And the hits keep on coming for Teddy Bridgewater. With the NFL Draft almost two weeks away, the quarterback from Louisville has seen his draft stock take a tumble over the last month as questions have risen about his arm after a sub par pro day and fear of how his slim build will hold up in the NFL. Now one of his perceived strengths, his football IQ, is being questioned by someone who played against him last year.
"Teddy didn't really know too much about the difference between Cover 2 and two man," University of Houston defensive back Trevon Stewart said about Bridgewater.
The University of Houston played No. 21 UCF and No. 20 Louisville in back-to-back weeks. Houston lost both games by a combined 12 points. The Coogs' defense led the nation in takeaways and finished second in interceptions. They know a thing or two about shutting down a quarterback.
Bridgewater, who is set to visit with the Texans on Wednesday, went 19-for 29 for 203 yards, with no touchdown passes or interceptions against Houston. It was the fewest number of yards Bridgewater threw for last season and it was the first in 21 games he didn’t throw a touchdown pass. It was also the fewest number of points Louisville scored in a game all of last season. Many draft experts believe Bridgewater's ability to scan the field and his accuracy are his biggest selling points as a signal caller.
“He had a lot of athletes make plays for him,” Stewart went on to say about Bridgewater. “(Blake) Bortles had to make the plays for the athletes. So he had to put the ball in the right spots and Teddy could just throw it and his receivers were going to make something happen with it or his running back was going to make something happen with it.”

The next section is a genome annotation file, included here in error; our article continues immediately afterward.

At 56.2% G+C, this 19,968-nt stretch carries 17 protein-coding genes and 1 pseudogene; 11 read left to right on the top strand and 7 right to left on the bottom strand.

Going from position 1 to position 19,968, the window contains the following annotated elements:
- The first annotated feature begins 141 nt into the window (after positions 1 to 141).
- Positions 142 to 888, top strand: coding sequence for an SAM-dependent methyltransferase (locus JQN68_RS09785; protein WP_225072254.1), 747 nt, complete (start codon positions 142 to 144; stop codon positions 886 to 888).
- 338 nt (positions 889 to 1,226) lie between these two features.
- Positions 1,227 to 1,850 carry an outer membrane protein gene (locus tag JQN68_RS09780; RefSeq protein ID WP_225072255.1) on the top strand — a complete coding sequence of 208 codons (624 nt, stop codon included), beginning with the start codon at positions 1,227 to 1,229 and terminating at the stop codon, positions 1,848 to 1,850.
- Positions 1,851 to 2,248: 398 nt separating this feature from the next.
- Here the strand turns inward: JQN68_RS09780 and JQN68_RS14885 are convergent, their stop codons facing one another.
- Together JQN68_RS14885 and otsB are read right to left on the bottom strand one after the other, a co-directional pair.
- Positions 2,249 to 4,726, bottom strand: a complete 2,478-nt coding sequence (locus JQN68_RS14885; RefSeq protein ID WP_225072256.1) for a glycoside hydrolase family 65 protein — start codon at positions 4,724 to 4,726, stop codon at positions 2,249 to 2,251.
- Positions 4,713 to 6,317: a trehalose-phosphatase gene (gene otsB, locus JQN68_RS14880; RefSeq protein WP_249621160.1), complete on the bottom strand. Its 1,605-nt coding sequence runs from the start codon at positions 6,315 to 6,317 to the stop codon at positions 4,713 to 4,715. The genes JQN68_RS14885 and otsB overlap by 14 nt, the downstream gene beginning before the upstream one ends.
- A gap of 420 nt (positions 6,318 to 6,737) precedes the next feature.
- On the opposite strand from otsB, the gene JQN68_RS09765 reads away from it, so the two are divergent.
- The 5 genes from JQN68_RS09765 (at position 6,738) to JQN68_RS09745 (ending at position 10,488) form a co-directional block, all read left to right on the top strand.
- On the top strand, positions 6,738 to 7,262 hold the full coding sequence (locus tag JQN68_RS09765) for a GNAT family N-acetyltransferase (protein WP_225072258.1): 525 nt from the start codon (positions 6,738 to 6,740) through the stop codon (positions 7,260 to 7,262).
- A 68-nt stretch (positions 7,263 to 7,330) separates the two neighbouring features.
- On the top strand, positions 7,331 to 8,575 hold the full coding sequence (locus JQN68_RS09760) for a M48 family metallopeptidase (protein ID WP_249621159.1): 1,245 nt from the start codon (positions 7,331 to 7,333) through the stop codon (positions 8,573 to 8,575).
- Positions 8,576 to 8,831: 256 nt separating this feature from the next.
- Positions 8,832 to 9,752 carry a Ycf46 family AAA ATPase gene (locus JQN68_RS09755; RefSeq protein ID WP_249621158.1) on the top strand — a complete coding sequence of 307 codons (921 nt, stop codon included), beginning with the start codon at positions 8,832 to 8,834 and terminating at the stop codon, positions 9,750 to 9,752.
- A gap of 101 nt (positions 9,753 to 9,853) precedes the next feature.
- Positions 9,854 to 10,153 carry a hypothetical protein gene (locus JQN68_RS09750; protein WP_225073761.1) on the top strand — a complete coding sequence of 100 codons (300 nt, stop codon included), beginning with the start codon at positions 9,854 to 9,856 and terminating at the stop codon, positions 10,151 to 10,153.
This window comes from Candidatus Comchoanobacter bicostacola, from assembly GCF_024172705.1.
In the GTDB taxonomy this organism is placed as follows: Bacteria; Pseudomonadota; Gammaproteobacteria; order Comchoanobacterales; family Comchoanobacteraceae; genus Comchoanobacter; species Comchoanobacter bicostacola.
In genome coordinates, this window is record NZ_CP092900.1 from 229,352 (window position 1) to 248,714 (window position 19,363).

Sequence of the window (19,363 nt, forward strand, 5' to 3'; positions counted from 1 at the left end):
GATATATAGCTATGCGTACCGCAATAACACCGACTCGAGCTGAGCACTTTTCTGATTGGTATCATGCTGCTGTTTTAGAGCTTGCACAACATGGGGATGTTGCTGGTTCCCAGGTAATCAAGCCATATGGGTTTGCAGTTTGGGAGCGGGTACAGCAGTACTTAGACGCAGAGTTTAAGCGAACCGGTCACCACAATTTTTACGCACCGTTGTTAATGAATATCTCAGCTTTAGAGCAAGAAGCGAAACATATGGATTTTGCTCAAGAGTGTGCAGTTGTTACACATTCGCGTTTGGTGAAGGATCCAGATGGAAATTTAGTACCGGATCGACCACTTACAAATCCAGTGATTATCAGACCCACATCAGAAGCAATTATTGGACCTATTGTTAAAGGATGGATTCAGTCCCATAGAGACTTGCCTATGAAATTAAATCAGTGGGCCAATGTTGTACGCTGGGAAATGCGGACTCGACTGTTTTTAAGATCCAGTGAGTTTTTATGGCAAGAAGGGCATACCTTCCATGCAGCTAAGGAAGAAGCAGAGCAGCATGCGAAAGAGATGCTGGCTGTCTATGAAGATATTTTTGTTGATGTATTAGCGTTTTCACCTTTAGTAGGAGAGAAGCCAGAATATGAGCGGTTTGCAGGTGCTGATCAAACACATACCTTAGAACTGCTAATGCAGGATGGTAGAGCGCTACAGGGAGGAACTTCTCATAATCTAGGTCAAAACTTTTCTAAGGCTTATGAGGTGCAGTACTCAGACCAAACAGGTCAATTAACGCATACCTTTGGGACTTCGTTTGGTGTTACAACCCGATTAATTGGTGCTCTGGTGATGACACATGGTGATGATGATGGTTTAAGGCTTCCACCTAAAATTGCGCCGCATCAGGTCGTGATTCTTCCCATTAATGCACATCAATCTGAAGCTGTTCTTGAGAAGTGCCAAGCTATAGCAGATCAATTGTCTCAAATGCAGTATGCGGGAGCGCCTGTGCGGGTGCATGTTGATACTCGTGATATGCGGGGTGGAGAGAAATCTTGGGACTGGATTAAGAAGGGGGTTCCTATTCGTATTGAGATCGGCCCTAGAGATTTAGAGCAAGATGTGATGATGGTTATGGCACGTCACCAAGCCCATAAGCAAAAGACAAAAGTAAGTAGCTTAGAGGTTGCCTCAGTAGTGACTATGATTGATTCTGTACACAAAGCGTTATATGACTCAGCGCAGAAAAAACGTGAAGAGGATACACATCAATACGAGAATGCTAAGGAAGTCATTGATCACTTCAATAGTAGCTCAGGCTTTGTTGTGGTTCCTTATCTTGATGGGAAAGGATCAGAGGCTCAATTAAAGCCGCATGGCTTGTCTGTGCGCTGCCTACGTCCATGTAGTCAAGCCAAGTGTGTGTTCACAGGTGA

Three members of Houston’s defense complimented Bridgewater’s patience and his ability to run his offense. They also complimented the type of leader he was within the offense and with his teammates.
The week before facing Bridgewater, the Coogs held UCF quarterback Blake Bortles to 17-24 passing and 210 yards with no touchdown passes and one interception. Despite his struggles, every member of the Coogs defense we talked to raved about the intelligence of Bortles.
“He’s one of those guys that had control of his offense. He ran his offense, the coaches do the plays but that was his offense,” said Houston senior linebacker Efrem Oliphant.
“He was smart enough to pick apart our defense,” Stewart said. “If I were the Texans I’d take Bortles. He’s more of a complete quarterback. You can just tell real quarterbacks who are going to play for a real long time and he’s one of them.”
The Texans have already met with Bortles and hosted former South Carolina defensive end Jadeveon Clowney and former Texas A&M quarterback Johnny Manziel on Monday. All are considerations at No. 1 overall by Houston.